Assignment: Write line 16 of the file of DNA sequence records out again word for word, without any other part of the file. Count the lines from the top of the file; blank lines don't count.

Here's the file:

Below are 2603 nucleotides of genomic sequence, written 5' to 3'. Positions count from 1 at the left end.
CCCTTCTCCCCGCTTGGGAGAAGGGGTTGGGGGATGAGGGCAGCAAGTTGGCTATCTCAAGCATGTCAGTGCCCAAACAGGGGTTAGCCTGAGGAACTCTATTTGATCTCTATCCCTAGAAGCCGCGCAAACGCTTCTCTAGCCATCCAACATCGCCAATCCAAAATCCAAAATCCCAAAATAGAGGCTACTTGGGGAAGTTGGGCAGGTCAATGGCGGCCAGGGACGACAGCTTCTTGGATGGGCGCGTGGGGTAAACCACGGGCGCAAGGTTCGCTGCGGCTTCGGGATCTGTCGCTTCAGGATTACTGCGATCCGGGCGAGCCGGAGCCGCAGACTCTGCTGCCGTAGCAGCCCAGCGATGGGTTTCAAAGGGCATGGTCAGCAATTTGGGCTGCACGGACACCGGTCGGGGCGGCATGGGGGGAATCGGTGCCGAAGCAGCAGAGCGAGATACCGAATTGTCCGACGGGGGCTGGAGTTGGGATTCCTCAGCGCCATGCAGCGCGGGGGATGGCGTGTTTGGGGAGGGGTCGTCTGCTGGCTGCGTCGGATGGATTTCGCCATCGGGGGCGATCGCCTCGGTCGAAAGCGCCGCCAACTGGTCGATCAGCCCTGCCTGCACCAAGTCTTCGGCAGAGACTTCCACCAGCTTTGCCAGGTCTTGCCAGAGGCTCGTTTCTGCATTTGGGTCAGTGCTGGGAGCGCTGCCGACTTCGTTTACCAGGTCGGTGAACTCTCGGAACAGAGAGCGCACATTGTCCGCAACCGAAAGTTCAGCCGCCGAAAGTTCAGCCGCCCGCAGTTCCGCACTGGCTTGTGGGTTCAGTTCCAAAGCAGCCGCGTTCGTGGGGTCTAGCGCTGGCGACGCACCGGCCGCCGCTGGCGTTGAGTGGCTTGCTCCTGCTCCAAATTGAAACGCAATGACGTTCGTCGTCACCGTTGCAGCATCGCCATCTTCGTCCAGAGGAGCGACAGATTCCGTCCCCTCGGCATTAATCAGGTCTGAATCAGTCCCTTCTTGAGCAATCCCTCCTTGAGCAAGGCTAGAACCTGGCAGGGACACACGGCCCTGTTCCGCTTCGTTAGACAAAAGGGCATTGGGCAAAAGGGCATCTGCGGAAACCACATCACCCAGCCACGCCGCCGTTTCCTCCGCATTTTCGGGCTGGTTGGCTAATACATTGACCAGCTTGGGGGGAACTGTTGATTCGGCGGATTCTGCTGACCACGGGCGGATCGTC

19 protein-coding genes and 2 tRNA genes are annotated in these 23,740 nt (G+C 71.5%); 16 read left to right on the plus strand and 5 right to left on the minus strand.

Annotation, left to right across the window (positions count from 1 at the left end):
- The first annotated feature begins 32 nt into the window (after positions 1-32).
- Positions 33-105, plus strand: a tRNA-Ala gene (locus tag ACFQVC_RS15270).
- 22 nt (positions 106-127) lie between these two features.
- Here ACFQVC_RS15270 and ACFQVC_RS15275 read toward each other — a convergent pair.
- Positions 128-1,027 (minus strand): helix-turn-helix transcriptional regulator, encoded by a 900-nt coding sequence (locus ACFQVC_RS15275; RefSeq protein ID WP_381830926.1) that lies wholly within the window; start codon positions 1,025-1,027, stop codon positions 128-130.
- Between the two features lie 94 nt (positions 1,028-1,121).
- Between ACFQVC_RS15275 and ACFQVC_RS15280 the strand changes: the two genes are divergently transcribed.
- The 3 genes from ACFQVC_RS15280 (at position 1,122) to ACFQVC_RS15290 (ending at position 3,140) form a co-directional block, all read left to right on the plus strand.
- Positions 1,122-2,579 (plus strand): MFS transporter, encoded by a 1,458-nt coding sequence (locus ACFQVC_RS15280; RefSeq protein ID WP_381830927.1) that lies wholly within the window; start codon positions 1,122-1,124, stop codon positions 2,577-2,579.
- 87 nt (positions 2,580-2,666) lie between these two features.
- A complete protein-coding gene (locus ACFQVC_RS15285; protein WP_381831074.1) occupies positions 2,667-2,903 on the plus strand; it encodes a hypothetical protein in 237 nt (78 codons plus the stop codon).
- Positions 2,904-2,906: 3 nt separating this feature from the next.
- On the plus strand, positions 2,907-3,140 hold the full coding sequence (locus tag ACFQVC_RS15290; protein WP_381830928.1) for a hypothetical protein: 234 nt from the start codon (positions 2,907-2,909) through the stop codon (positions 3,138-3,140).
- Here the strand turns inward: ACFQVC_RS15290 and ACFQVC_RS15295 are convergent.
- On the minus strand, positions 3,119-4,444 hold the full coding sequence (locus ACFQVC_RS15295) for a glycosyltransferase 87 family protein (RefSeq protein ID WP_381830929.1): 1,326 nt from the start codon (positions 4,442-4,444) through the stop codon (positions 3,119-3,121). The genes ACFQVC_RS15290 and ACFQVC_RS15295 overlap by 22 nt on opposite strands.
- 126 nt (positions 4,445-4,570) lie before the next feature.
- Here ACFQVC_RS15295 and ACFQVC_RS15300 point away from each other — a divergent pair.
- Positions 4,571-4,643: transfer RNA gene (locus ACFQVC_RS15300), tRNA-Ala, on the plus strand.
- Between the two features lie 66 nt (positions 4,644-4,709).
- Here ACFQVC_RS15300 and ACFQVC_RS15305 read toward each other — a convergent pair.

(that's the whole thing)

- Positions 2,904-2,906: 3 nt separating this feature from the next.